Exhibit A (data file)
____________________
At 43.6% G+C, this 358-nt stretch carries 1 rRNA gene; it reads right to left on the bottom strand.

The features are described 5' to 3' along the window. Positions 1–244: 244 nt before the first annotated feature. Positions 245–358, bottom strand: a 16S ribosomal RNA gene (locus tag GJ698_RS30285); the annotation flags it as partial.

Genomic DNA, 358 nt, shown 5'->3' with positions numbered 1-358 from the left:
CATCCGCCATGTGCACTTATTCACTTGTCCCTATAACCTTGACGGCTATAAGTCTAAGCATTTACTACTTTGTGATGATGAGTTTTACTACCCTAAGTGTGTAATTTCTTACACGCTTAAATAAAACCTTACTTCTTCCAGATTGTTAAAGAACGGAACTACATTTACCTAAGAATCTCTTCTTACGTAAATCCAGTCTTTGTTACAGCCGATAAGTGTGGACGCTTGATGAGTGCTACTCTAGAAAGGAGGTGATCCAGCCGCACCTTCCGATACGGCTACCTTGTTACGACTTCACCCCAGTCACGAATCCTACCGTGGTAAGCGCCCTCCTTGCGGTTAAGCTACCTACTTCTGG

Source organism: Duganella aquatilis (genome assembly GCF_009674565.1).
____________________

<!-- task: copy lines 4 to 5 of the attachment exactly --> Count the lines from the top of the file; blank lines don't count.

CATCCGCCATGTGCACTTATTCACTTGTCCCTATAACCTTGACGGCTATAAGTCTAAGCATTTACTACTTTGTGATGATGAGTTTTACTACCCTAAGTGTGTAATTTCTTACACGCTTAAATAAAACCTTACTTCTTCCAGATTGTTAAAGAACGGAACTACATTTACCTAAGAATCTCTTCTTACGTAAATCCAGTCTTTGTTACAGCCGATAAGTGTGGACGCTTGATGAGTGCTACTCTAGAAAGGAGGTGATCCAGCCGCACCTTCCGATACGGCTACCTTGTTACGACTTCACCCCAGTCACGAATCCTACCGTGGTAAGCGCCCTCCTTGCGGTTAAGCTACCTACTTCTGG

Source organism: Duganella aquatilis (genome assembly GCF_009674565.1).